I eventually came up with a theory of careless errors, the details of which I've forgotten at the moment. I do recall that it had to do with working memory. Arguably the SAT tests working memory above all: all 10 sections put you into working memory blowout. I experienced working memory blowout so often that I began to notice a connection. As far as I can tell, you make more careless errors when your working memory is overtaxed (and you hit the limits of working memory much more quickly when you're sleep-deprived or overheated).
I've just come across a new study that I think confirms my subjective experience:
This study resolves two long-standing debates in the field. Does our working memory function like slots, and after our four slots [emphasis added] are filled with objects we cannot take in any more; or does it function like a pool that can accept more than four objects, but as the pool fills the information about each object gets thinner? And is the capacity limit a failure of perception, or of memory? [emphasis added]Failures of working memory are failures of perception!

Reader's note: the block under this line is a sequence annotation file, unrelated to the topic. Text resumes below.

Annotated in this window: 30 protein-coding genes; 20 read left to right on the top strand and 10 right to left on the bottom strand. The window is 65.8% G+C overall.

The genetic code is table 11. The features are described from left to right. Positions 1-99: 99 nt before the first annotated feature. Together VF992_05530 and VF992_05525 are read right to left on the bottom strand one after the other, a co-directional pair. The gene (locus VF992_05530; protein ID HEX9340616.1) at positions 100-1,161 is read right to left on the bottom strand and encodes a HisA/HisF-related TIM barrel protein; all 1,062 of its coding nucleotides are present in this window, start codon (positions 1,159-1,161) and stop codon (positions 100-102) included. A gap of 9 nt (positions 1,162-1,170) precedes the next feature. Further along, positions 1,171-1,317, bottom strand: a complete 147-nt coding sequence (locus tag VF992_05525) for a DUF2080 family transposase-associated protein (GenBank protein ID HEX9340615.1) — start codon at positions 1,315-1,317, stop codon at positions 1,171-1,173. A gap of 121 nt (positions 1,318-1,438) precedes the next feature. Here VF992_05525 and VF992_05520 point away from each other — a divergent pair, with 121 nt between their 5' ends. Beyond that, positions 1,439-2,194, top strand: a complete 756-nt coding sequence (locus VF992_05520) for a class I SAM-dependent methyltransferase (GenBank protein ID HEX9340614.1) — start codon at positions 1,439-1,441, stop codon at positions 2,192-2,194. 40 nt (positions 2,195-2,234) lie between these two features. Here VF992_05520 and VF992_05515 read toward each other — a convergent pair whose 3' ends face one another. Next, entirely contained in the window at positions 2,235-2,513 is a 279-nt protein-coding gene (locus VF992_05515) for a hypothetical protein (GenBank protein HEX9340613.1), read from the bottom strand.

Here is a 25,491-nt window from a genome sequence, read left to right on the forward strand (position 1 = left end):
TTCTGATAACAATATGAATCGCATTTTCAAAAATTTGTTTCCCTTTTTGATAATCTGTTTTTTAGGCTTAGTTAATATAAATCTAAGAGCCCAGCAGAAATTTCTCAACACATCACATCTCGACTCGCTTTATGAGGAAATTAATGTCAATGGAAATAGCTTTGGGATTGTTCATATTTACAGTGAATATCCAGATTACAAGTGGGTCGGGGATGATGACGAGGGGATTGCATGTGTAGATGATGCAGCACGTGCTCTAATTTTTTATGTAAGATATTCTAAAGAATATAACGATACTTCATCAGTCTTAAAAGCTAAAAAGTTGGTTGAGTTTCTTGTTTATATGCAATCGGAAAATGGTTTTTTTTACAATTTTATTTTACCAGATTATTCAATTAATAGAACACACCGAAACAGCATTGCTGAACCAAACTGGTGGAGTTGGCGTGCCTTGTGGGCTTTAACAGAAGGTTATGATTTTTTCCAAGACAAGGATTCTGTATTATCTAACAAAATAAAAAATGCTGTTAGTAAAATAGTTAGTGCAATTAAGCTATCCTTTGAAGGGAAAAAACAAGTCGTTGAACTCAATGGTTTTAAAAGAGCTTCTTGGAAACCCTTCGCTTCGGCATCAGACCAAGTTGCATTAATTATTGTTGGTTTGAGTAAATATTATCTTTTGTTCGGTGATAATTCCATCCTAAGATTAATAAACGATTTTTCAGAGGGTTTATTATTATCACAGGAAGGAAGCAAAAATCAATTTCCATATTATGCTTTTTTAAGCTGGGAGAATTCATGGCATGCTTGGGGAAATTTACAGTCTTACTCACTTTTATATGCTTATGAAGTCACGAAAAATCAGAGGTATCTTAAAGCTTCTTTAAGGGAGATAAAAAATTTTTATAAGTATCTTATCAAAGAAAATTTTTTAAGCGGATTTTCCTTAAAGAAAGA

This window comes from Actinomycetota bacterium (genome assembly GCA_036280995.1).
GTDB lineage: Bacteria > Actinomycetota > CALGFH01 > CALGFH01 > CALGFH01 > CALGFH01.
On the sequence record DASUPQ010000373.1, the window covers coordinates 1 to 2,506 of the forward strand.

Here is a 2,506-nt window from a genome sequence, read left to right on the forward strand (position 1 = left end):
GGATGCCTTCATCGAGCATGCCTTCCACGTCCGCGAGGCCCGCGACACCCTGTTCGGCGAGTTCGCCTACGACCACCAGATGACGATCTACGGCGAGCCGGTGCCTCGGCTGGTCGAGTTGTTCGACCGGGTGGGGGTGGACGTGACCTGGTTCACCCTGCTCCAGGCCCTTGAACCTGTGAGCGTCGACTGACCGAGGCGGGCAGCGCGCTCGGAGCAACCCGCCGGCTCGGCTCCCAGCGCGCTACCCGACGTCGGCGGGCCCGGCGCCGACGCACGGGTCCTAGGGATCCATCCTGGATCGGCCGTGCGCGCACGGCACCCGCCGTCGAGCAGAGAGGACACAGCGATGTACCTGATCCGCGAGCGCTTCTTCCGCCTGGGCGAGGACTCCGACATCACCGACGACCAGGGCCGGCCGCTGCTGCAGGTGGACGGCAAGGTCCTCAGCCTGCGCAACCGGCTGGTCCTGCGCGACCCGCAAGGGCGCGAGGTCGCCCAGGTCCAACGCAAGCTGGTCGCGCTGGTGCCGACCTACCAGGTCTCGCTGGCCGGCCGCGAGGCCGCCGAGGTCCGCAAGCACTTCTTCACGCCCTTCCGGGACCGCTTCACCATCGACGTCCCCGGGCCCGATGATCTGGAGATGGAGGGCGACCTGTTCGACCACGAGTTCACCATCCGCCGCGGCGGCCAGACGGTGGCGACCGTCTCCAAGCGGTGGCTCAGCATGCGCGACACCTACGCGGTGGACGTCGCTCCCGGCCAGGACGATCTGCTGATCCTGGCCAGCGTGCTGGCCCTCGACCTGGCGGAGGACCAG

“Our study shows that both the slot and pool models are true,” says Miller. “The two hemispheres of the visual brain work like slots, but within each slot, it’s a pool. We also found that the bottleneck is not in the remembering, it is in the perceiving.” [emphasis added] That is, when the capacity for each slot is exceeded, the information does not get encoded very well. The neural recordings showed information about the objects being lost even as the monkeys were viewing them, not later as they were remembering what they had seen.
Picower: 1 Skull + 2 Brains = 4 Objects in Mind
Subjectively, that's what I experienced taking practice sections; that's what it felt like. Once I hit a certain level of tiredness, or heat, or working memory blow-out, I stopped being able to read.
The same thing happens on the reading and writing sections, too. The reading and writing sections are so taxing that you reach points where you simply cannot take in what the sentence or paragraph before you says. * I'm not talking about losing the ability to answer questions about the sentence or paragraph.
I'm talking about losing the ability just to read the words on the page.
I'm a 10
rat psych: what to do about SAT math (part 1)
rat psych: what to do about SAT math (part 2)
rat psych: what to do about SAT math (part 3)
rat psych: careless reading errors on the SAT
* I say "you" because I know I am not alone in this.